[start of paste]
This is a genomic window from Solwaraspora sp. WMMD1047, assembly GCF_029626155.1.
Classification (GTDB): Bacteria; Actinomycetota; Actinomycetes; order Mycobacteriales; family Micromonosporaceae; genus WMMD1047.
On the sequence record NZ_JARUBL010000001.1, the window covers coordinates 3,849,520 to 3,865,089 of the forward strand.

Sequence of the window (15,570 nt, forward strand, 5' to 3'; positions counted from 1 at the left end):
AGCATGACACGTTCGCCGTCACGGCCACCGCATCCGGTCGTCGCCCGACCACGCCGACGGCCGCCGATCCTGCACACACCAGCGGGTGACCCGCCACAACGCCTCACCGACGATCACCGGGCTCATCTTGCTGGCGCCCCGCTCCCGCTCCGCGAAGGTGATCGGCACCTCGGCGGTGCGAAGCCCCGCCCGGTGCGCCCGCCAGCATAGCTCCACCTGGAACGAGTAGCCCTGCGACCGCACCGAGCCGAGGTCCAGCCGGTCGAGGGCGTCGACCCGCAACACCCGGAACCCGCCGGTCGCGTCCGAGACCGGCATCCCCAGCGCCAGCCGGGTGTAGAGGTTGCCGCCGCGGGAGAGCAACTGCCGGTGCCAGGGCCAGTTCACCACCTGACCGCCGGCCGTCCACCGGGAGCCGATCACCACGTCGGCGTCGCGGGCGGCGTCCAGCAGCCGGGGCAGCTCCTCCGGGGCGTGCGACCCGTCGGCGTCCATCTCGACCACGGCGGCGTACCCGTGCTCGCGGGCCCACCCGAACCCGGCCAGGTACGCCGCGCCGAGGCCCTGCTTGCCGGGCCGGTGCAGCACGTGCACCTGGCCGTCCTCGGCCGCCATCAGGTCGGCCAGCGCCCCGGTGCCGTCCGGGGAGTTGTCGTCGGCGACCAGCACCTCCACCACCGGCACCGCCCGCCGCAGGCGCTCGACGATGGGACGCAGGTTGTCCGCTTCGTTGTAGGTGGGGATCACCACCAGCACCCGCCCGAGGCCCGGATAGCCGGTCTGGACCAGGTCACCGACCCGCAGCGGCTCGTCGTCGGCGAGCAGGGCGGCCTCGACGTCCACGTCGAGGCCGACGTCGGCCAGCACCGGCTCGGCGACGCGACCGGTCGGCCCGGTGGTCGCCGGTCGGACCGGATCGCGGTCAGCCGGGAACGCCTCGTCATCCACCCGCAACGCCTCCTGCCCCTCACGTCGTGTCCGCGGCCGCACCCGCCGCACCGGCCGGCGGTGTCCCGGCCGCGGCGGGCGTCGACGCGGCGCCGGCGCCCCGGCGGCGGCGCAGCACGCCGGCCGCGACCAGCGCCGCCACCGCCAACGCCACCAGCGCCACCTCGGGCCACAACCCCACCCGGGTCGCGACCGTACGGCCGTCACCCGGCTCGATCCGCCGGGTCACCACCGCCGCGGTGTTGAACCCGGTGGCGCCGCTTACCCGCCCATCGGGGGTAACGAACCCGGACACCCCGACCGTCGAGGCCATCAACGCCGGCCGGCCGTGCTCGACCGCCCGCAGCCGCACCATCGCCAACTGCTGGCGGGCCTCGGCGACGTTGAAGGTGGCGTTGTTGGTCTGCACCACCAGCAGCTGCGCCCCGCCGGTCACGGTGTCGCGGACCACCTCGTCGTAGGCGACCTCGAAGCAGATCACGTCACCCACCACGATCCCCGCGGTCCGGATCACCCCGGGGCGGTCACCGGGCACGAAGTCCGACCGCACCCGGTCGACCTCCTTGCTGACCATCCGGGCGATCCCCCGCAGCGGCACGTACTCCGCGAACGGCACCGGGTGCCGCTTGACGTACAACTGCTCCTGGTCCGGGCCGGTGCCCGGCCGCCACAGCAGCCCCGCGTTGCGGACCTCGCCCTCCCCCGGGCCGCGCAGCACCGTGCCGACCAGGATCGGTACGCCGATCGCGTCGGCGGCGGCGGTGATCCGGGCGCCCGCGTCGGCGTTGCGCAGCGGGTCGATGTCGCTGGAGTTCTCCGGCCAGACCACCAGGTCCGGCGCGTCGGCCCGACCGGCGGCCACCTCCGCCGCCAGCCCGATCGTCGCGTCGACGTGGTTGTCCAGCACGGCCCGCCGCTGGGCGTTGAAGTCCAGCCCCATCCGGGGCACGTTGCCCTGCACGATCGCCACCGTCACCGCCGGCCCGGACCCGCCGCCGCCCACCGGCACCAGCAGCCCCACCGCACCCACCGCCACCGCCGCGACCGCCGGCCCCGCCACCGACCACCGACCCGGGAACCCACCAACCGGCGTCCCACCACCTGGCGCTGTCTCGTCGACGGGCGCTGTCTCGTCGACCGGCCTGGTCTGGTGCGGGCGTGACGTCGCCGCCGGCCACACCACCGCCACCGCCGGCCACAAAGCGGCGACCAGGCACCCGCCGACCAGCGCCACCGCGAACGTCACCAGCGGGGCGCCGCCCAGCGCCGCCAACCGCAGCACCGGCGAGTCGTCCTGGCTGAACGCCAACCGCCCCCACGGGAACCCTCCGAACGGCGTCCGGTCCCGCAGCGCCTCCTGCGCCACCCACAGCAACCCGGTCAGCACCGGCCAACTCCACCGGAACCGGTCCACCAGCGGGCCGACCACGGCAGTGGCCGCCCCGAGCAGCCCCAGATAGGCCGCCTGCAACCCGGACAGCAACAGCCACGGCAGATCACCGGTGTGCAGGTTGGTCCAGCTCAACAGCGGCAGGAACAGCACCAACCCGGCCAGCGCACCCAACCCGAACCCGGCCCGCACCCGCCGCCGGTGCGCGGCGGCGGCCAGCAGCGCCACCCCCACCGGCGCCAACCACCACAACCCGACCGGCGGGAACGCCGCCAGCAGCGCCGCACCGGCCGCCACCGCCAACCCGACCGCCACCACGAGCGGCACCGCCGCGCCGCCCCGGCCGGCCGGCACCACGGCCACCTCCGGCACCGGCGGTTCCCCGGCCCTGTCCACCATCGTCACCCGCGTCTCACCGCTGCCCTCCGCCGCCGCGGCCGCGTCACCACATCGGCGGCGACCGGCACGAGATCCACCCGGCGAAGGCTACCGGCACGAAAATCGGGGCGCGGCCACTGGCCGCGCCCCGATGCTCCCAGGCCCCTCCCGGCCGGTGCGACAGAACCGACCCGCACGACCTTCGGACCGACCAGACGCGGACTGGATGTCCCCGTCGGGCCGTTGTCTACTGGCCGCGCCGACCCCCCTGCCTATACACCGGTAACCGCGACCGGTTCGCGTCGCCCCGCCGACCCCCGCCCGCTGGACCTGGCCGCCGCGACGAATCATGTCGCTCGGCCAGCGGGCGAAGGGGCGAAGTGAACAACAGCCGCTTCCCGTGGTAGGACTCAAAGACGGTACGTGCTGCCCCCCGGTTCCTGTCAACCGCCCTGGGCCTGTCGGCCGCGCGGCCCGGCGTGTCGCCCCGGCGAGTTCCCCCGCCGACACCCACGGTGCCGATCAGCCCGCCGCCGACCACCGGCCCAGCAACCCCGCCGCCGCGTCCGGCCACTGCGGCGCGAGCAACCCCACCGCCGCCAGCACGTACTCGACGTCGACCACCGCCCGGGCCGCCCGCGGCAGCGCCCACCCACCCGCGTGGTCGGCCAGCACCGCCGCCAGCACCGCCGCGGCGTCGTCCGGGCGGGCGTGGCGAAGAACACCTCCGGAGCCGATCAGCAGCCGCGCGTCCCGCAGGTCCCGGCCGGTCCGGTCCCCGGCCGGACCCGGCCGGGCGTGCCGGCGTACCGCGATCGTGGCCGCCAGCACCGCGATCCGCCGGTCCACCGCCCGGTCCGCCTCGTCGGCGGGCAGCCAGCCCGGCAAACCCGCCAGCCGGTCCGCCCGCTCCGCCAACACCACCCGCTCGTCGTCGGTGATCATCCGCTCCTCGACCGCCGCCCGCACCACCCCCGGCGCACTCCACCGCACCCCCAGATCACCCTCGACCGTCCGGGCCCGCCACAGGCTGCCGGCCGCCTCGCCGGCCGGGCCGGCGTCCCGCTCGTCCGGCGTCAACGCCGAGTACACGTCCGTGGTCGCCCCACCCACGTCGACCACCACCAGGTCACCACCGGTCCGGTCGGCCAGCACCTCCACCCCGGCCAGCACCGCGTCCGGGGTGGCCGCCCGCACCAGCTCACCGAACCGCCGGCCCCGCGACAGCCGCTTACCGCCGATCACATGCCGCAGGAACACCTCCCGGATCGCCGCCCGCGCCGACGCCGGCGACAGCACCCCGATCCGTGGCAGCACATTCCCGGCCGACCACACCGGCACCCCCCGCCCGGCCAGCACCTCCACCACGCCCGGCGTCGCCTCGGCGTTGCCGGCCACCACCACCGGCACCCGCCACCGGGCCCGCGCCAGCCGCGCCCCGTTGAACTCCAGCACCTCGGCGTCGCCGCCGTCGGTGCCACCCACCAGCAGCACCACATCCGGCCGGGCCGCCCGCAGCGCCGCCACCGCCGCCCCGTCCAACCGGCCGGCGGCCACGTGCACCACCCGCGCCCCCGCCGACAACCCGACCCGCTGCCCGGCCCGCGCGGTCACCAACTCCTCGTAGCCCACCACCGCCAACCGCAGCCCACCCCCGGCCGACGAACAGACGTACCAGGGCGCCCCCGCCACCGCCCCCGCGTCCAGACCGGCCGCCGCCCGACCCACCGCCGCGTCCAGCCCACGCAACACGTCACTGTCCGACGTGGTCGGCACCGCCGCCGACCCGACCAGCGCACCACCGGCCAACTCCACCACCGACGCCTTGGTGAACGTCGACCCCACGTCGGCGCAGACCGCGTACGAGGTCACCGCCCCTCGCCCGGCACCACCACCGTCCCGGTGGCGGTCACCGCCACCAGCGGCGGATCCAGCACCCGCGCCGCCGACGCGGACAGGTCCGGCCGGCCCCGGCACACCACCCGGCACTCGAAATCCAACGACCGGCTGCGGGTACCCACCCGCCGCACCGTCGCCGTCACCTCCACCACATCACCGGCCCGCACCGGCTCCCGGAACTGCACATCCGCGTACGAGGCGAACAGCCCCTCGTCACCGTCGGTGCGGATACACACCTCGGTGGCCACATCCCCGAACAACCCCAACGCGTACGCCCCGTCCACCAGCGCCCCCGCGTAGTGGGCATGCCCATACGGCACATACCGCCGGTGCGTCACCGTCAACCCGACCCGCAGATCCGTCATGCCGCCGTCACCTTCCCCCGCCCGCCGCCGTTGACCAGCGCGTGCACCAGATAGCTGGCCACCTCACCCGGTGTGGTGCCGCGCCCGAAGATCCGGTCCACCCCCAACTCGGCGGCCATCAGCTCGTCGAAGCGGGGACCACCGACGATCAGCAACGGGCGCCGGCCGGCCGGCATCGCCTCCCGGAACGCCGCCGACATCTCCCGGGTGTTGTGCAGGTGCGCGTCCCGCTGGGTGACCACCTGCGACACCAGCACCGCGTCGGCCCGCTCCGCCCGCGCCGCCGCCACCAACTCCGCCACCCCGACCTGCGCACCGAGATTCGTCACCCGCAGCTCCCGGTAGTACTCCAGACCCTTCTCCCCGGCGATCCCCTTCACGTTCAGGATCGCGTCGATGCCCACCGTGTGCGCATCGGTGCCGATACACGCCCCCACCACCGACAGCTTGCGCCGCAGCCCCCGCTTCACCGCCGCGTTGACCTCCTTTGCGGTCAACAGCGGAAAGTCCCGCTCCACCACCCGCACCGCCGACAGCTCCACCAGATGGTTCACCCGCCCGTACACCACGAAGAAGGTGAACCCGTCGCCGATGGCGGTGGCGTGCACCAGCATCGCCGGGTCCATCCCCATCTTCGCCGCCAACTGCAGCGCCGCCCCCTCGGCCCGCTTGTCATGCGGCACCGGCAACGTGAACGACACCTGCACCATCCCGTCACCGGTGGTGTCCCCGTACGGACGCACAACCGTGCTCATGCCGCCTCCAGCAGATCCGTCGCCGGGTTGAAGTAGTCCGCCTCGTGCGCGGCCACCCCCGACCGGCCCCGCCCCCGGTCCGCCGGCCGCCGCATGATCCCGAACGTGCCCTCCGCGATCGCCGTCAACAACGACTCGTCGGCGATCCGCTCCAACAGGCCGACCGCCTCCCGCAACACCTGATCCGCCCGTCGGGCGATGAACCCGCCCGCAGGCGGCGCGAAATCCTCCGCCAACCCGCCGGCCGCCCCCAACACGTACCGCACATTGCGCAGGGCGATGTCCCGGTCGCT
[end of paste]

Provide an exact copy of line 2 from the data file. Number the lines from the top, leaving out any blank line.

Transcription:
Classification (GTDB): Bacteria; Actinomycetota; Actinomycetes; order Mycobacteriales; family Micromonosporaceae; genus WMMD1047.